The Woodpecker Network


Spring is arriving fast, despite the recent run of cold, wet weather. It won’t be long before Lesser Spotted Woodpeckers switch their attentions to selecting their nest site, excavating a cavity and laying eggs. Data collected by the Lesser Spot Network over the last few years show the first eggs were laid between 20 April and 11 May with a peak around the end of April. So please keep searching for territories and signs of nest excavation.

Although this year could be a bit late, the birds will be selecting their nest site over the next couple of weeks and will increasingly focus on nest excavation.
It is normal for Lesser Spots to excavate a new cavity each year - we only have one case of birds using the same nest cavity in successive years. However, they do often go back to last years’ nest tree providing it is still standing after the winter and not too heavily decayed.
The behaviour of the birds will also change with drumming and displaying tending to be focussed on the potential nest area and eventually the birds becoming quite inconspicuous.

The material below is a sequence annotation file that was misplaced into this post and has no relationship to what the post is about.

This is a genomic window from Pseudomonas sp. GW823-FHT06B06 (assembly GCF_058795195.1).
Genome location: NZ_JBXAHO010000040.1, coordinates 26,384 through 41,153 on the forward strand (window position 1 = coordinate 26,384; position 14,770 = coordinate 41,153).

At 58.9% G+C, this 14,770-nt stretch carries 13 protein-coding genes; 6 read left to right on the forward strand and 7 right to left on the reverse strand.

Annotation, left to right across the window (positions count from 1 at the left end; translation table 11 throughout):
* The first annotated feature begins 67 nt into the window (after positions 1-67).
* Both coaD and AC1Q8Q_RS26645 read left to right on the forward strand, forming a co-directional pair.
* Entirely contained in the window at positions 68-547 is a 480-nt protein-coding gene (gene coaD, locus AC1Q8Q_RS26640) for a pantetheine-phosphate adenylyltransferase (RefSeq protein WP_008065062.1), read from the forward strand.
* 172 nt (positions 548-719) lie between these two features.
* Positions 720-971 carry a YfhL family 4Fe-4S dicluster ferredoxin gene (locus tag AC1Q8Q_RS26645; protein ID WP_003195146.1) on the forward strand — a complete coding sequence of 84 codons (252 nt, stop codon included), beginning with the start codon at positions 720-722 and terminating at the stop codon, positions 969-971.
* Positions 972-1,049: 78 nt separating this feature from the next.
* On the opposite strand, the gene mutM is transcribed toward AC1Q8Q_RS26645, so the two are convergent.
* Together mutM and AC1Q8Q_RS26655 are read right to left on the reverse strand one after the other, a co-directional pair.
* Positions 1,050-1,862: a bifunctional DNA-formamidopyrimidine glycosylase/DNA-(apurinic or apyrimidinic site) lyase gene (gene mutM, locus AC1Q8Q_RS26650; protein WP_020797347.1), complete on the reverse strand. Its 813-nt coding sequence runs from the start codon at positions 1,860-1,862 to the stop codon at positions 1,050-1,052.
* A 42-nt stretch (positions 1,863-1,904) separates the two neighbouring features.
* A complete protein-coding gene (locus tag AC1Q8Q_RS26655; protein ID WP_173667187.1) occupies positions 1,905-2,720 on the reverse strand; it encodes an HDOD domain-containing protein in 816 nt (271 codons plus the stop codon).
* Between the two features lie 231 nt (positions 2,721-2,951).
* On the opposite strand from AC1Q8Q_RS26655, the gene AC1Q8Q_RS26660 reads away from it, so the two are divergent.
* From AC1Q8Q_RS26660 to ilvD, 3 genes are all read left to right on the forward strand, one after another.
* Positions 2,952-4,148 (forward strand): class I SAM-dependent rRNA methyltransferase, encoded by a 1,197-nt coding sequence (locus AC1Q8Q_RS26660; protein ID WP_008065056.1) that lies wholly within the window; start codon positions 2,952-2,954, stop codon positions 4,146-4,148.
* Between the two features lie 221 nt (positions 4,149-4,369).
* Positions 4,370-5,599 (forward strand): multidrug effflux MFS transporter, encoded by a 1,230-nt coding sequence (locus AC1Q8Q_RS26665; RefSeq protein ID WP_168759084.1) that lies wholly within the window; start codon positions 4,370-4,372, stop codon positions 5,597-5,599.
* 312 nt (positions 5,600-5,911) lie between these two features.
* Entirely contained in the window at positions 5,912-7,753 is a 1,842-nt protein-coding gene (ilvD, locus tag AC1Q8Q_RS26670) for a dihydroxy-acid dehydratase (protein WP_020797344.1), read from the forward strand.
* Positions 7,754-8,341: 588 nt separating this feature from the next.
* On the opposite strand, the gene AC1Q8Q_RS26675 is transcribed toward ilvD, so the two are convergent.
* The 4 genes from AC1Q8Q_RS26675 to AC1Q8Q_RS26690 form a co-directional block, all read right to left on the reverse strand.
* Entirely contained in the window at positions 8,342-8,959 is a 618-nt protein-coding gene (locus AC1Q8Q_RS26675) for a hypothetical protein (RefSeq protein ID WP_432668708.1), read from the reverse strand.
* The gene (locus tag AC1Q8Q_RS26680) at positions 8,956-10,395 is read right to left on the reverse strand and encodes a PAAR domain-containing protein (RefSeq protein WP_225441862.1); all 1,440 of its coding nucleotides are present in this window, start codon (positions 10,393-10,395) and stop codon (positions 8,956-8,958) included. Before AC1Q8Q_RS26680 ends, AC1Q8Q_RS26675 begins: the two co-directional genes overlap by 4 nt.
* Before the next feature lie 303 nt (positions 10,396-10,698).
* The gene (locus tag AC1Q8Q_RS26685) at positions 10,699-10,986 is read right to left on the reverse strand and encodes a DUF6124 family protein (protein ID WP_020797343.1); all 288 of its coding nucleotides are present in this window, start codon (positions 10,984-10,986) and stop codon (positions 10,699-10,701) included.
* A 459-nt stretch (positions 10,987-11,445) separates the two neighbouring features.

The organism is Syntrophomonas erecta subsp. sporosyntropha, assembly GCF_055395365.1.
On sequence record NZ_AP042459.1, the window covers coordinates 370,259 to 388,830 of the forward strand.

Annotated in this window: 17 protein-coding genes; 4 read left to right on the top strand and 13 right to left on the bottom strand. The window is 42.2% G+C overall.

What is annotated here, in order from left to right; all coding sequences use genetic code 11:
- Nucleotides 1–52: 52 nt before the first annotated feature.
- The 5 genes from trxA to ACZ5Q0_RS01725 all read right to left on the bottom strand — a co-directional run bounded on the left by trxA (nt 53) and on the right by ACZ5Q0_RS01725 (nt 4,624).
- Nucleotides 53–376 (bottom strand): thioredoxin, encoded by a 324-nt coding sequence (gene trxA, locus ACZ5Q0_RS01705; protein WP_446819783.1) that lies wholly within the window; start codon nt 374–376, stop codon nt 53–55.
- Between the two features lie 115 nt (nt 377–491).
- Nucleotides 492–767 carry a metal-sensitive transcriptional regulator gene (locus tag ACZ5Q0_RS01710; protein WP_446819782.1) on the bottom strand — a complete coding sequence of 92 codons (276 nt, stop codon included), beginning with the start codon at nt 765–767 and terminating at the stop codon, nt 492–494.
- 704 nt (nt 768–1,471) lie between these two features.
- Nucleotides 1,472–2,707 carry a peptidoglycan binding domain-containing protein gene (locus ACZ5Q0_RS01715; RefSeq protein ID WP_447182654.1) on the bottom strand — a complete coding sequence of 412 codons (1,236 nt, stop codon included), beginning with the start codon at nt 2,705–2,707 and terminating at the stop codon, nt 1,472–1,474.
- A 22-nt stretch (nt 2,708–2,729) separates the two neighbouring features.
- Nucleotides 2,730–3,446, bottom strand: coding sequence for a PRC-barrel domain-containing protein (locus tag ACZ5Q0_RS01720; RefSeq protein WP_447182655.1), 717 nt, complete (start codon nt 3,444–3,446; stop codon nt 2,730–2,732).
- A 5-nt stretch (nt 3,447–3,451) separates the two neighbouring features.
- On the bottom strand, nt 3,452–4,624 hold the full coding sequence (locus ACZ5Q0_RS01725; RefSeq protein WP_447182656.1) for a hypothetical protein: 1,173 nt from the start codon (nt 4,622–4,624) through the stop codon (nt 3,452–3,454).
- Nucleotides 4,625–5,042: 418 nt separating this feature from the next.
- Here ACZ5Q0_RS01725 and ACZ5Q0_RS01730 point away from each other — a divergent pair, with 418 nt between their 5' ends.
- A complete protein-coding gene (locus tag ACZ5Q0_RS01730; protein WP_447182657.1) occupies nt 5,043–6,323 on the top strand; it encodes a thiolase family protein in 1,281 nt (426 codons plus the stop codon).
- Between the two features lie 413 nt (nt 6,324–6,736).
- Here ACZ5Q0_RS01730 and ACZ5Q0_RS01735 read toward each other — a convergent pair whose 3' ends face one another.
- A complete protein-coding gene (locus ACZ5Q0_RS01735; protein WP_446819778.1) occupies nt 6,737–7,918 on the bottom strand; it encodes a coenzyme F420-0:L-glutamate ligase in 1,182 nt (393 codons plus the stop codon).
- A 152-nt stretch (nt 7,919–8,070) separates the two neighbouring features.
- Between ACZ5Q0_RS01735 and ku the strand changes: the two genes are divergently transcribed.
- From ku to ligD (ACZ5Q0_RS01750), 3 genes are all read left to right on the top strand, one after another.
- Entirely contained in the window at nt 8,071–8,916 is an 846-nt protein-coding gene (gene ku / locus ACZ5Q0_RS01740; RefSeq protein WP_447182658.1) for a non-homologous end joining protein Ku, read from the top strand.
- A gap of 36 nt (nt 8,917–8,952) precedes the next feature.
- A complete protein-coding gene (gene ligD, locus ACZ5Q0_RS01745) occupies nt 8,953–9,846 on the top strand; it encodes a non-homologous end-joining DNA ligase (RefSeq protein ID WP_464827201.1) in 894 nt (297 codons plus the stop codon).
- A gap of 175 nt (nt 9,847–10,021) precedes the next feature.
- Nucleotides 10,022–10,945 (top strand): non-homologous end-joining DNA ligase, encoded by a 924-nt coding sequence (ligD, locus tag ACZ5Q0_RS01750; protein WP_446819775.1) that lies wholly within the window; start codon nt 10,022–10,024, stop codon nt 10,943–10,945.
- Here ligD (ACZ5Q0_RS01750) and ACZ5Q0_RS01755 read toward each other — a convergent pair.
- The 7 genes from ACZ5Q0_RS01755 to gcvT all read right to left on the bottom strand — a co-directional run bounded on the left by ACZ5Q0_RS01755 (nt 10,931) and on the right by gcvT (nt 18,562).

In any area where you have seen male and female birds calling and displaying it is worth checking dead trees and dead branches carefully for any signs of nest excavation. Have a look for small wood chips on the ground at the base of these stems and check after a week of so for any signs of more.
One factor potentially contributing to the decline of lesser spots is a shortage of females. Last year Andy Sims in Lincolnshire observed a male drumming consistently right through the breeding season without a female or nest ever being seen. Failure to find a mate could be a sign of a local population in trouble so we are interested to learn of any other cases like this.
Thanks to everyone who has sent us information so far on Lesser Spot territories. If you find a LSW territory or a nest please let us know, we treat all nest location information in confidence.
Ken and Linda Smith, email This email address is being protected from spambots. You need JavaScript enabled to view it., Twitter @lesserspotnet

LSW RichardJacobs leftcolLesser Spotted Woodpecker by Richard Jacobs 2019 LSW TimPreston 256Lesser Spotted Woodpecker © Tim Preston

Don't confuse juvenile Great Spotted Woodpeckers with male Lesser Spots - they both have red caps!

Dont confuse your woodpeckers

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